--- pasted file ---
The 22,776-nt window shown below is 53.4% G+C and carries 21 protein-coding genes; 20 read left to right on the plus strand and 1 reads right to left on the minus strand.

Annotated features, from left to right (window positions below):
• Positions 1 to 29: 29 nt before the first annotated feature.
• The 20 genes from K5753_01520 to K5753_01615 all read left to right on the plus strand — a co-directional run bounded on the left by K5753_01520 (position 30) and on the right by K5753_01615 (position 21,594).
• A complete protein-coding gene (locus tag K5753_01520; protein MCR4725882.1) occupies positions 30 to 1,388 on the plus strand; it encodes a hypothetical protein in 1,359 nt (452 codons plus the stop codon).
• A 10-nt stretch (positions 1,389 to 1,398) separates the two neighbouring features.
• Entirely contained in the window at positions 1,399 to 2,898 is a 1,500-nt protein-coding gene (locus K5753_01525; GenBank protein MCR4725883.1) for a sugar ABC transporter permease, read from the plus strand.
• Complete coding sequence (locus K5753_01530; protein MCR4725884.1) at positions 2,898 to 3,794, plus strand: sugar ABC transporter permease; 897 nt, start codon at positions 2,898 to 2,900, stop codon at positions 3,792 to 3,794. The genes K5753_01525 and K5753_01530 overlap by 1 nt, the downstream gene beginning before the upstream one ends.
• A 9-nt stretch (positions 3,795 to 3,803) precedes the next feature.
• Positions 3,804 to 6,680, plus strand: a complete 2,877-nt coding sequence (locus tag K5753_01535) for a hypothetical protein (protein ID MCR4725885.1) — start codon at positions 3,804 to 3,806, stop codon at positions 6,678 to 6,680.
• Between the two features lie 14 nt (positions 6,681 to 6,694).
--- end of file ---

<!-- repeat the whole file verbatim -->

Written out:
The 22,776-nt window shown below is 53.4% G+C and carries 21 protein-coding genes; 20 read left to right on the plus strand and 1 reads right to left on the minus strand.

Annotated features, from left to right (window positions below):
• Positions 1 to 29: 29 nt before the first annotated feature.
• The 20 genes from K5753_01520 to K5753_01615 all read left to right on the plus strand — a co-directional run bounded on the left by K5753_01520 (position 30) and on the right by K5753_01615 (position 21,594).
• A complete protein-coding gene (locus tag K5753_01520; protein MCR4725882.1) occupies positions 30 to 1,388 on the plus strand; it encodes a hypothetical protein in 1,359 nt (452 codons plus the stop codon).
• A 10-nt stretch (positions 1,389 to 1,398) separates the two neighbouring features.
• Entirely contained in the window at positions 1,399 to 2,898 is a 1,500-nt protein-coding gene (locus K5753_01525; GenBank protein MCR4725883.1) for a sugar ABC transporter permease, read from the plus strand.
• Complete coding sequence (locus K5753_01530; protein MCR4725884.1) at positions 2,898 to 3,794, plus strand: sugar ABC transporter permease; 897 nt, start codon at positions 2,898 to 2,900, stop codon at positions 3,792 to 3,794. The genes K5753_01525 and K5753_01530 overlap by 1 nt, the downstream gene beginning before the upstream one ends.
• A 9-nt stretch (positions 3,795 to 3,803) precedes the next feature.
• Positions 3,804 to 6,680, plus strand: a complete 2,877-nt coding sequence (locus tag K5753_01535) for a hypothetical protein (protein ID MCR4725885.1) — start codon at positions 3,804 to 3,806, stop codon at positions 6,678 to 6,680.
• Between the two features lie 14 nt (positions 6,681 to 6,694).